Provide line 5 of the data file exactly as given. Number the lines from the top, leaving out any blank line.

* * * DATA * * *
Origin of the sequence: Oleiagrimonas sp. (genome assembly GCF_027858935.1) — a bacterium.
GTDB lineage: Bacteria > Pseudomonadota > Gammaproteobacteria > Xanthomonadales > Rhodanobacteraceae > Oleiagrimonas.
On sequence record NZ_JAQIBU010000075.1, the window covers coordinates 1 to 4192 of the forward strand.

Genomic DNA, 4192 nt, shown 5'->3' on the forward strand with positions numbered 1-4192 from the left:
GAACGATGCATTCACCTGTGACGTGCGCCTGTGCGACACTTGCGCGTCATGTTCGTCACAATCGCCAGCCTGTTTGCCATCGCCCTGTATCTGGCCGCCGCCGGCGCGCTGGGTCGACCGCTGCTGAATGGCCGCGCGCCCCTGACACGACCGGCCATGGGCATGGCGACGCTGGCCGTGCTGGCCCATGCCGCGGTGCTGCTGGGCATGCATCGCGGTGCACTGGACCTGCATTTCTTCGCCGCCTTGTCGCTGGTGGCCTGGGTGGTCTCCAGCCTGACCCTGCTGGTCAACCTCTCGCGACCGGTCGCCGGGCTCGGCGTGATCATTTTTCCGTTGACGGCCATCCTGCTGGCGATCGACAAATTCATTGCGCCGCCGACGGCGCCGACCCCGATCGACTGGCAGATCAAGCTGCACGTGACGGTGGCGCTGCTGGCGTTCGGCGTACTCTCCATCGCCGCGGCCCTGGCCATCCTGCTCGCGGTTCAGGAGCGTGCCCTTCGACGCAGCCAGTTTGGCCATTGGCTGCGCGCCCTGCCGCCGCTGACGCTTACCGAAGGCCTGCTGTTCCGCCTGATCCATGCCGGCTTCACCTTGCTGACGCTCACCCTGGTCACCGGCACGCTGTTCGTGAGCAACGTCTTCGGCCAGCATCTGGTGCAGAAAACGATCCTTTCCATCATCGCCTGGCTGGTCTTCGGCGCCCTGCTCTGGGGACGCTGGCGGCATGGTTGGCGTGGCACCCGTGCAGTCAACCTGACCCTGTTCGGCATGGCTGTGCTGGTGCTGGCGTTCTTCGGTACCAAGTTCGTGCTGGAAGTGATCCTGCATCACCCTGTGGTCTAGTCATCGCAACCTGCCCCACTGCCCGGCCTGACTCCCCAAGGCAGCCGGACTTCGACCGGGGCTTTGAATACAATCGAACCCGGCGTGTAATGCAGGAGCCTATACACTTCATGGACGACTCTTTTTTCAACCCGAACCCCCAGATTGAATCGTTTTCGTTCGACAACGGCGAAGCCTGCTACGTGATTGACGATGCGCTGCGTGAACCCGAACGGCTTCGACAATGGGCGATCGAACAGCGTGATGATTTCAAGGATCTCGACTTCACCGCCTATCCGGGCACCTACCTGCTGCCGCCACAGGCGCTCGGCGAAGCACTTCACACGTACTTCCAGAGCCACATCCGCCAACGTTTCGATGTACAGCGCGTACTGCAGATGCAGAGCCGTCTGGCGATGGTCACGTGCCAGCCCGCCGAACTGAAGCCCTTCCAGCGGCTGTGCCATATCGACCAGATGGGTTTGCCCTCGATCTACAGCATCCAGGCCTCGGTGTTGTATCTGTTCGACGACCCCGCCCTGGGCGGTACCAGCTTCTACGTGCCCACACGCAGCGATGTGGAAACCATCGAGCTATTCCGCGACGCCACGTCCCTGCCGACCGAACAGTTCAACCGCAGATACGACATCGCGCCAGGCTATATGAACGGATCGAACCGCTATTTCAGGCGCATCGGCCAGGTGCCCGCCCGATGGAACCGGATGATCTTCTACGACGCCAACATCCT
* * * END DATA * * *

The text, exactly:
GAACGATGCATTCACCTGTGACGTGCGCCTGTGCGACACTTGCGCGTCATGTTCGTCACAATCGCCAGCCTGTTTGCCATCGCCCTGTATCTGGCCGCCGCCGGCGCGCTGGGTCGACCGCTGCTGAATGGCCGCGCGCCCCTGACACGACCGGCCATGGGCATGGCGACGCTGGCCGTGCTGGCCCATGCCGCGGTGCTGCTGGGCATGCATCGCGGTGCACTGGACCTGCATTTCTTCGCCGCCTTGTCGCTGGTGGCCTGGGTGGTCTCCAGCCTGACCCTGCTGGTCAACCTCTCGCGACCGGTCGCCGGGCTCGGCGTGATCATTTTTCCGTTGACGGCCATCCTGCTGGCGATCGACAAATTCATTGCGCCGCCGACGGCGCCGACCCCGATCGACTGGCAGATCAAGCTGCACGTGACGGTGGCGCTGCTGGCGTTCGGCGTACTCTCCATCGCCGCGGCCCTGGCCATCCTGCTCGCGGTTCAGGAGCGTGCCCTTCGACGCAGCCAGTTTGGCCATTGGCTGCGCGCCCTGCCGCCGCTGACGCTTACCGAAGGCCTGCTGTTCCGCCTGATCCATGCCGGCTTCACCTTGCTGACGCTCACCCTGGTCACCGGCACGCTGTTCGTGAGCAACGTCTTCGGCCAGCATCTGGTGCAGAAAACGATCCTTTCCATCATCGCCTGGCTGGTCTTCGGCGCCCTGCTCTGGGGACGCTGGCGGCATGGTTGGCGTGGCACCCGTGCAGTCAACCTGACCCTGTTCGGCATGGCTGTGCTGGTGCTGGCGTTCTTCGGTACCAAGTTCGTGCTGGAAGTGATCCTGCATCACCCTGTGGTCTAGTCATCGCAACCTGCCCCACTGCCCGGCCTGACTCCCCAAGGCAGCCGGACTTCGACCGGGGCTTTGAATACAATCGAACCCGGCGTGTAATGCAGGAGCCTATACACTTCATGGACGACTCTTTTTTCAACCCGAACCCCCAGATTGAATCGTTTTCGTTCGACAACGGCGAAGCCTGCTACGTGATTGACGATGCGCTGCGTGAACCCGAACGGCTTCGACAATGGGCGATCGAACAGCGTGATGATTTCAAGGATCTCGACTTCACCGCCTATCCGGGCACCTACCTGCTGCCGCCACAGGCGCTCGGCGAAGCACTTCACACGTACTTCCAGAGCCACATCCGCCAACGTTTCGATGTACAGCGCGTACTGCAGATGCAGAGCCGTCTGGCGATGGTCACGTGCCAGCCCGCCGAACTGAAGCCCTTCCAGCGGCTGTGCCATATCGACCAGATGGGTTTGCCCTCGATCTACAGCATCCAGGCCTCGGTGTTGTATCTGTTCGACGACCCCGCCCTGGGCGGTACCAGCTTCTACGTGCCCACACGCAGCGATGTGGAAACCATCGAGCTATTCCGCGACGCCACGTCCCTGCCGACCGAACAGTTCAACCGCAGATACGACATCGCGCCAGGCTATATGAACGGATCGAACCGCTATTTCAGGCGCATCGGCCAGGTGCCCGCCCGATGGAACCGGATGATCTTCTACGACGCCAACATCCT